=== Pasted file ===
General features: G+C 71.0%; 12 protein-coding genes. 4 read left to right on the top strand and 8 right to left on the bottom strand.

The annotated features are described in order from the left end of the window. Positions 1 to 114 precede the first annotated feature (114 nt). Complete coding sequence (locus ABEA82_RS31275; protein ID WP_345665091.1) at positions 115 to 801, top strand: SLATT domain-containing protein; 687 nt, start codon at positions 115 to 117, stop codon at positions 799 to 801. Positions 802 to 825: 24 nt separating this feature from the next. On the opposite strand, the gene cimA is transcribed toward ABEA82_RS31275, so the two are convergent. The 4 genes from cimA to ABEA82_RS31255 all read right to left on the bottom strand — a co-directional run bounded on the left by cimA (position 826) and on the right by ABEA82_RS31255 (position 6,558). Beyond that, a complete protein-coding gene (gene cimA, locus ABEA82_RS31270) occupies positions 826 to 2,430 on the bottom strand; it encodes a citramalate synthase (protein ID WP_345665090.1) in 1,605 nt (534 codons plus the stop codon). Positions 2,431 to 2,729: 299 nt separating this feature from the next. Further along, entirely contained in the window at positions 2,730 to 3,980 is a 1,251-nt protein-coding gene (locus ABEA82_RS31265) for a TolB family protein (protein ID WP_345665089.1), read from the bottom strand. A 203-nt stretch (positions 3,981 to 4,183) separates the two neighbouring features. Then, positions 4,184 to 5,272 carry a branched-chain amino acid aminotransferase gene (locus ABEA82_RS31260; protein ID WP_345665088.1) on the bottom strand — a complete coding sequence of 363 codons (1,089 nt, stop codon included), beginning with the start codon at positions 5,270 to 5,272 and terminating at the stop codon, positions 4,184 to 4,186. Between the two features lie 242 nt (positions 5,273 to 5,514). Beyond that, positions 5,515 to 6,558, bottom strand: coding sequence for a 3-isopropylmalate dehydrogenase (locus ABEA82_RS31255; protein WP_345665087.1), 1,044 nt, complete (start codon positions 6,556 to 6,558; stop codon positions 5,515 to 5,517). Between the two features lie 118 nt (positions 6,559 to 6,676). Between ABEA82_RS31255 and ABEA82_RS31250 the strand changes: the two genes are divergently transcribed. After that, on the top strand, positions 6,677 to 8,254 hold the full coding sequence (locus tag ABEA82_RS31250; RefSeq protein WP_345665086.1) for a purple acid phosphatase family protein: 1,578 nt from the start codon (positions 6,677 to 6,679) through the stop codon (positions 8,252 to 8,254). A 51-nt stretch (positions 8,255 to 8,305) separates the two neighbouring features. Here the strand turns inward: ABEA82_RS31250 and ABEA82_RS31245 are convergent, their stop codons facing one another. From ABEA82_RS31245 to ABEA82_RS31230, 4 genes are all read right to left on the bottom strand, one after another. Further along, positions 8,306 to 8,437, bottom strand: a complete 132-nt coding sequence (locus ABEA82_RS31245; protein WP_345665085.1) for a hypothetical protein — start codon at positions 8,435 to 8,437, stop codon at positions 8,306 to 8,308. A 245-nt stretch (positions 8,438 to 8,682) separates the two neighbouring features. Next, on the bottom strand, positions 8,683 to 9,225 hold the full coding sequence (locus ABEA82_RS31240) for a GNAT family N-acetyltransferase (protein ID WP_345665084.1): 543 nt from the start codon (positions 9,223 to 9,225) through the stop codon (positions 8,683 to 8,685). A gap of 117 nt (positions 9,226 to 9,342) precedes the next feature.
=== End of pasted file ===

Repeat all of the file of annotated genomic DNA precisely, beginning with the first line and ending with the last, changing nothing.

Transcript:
General features: G+C 71.0%; 12 protein-coding genes. 4 read left to right on the top strand and 8 right to left on the bottom strand.

The annotated features are described in order from the left end of the window. Positions 1 to 114 precede the first annotated feature (114 nt). Complete coding sequence (locus ABEA82_RS31275; protein ID WP_345665091.1) at positions 115 to 801, top strand: SLATT domain-containing protein; 687 nt, start codon at positions 115 to 117, stop codon at positions 799 to 801. Positions 802 to 825: 24 nt separating this feature from the next. On the opposite strand, the gene cimA is transcribed toward ABEA82_RS31275, so the two are convergent. The 4 genes from cimA to ABEA82_RS31255 all read right to left on the bottom strand — a co-directional run bounded on the left by cimA (position 826) and on the right by ABEA82_RS31255 (position 6,558). Beyond that, a complete protein-coding gene (gene cimA, locus ABEA82_RS31270) occupies positions 826 to 2,430 on the bottom strand; it encodes a citramalate synthase (protein ID WP_345665090.1) in 1,605 nt (534 codons plus the stop codon). Positions 2,431 to 2,729: 299 nt separating this feature from the next. Further along, entirely contained in the window at positions 2,730 to 3,980 is a 1,251-nt protein-coding gene (locus ABEA82_RS31265) for a TolB family protein (protein ID WP_345665089.1), read from the bottom strand. A 203-nt stretch (positions 3,981 to 4,183) separates the two neighbouring features. Then, positions 4,184 to 5,272 carry a branched-chain amino acid aminotransferase gene (locus ABEA82_RS31260; protein ID WP_345665088.1) on the bottom strand — a complete coding sequence of 363 codons (1,089 nt, stop codon included), beginning with the start codon at positions 5,270 to 5,272 and terminating at the stop codon, positions 4,184 to 4,186. Between the two features lie 242 nt (positions 5,273 to 5,514). Beyond that, positions 5,515 to 6,558, bottom strand: coding sequence for a 3-isopropylmalate dehydrogenase (locus ABEA82_RS31255; protein WP_345665087.1), 1,044 nt, complete (start codon positions 6,556 to 6,558; stop codon positions 5,515 to 5,517). Between the two features lie 118 nt (positions 6,559 to 6,676). Between ABEA82_RS31255 and ABEA82_RS31250 the strand changes: the two genes are divergently transcribed. After that, on the top strand, positions 6,677 to 8,254 hold the full coding sequence (locus tag ABEA82_RS31250; RefSeq protein WP_345665086.1) for a purple acid phosphatase family protein: 1,578 nt from the start codon (positions 6,677 to 6,679) through the stop codon (positions 8,252 to 8,254). A 51-nt stretch (positions 8,255 to 8,305) separates the two neighbouring features. Here the strand turns inward: ABEA82_RS31250 and ABEA82_RS31245 are convergent, their stop codons facing one another. From ABEA82_RS31245 to ABEA82_RS31230, 4 genes are all read right to left on the bottom strand, one after another. Further along, positions 8,306 to 8,437, bottom strand: a complete 132-nt coding sequence (locus ABEA82_RS31245; protein WP_345665085.1) for a hypothetical protein — start codon at positions 8,435 to 8,437, stop codon at positions 8,306 to 8,308. A 245-nt stretch (positions 8,438 to 8,682) separates the two neighbouring features. Next, on the bottom strand, positions 8,683 to 9,225 hold the full coding sequence (locus ABEA82_RS31240) for a GNAT family N-acetyltransferase (protein ID WP_345665084.1): 543 nt from the start codon (positions 9,223 to 9,225) through the stop codon (positions 8,683 to 8,685). A gap of 117 nt (positions 9,226 to 9,342) precedes the next feature.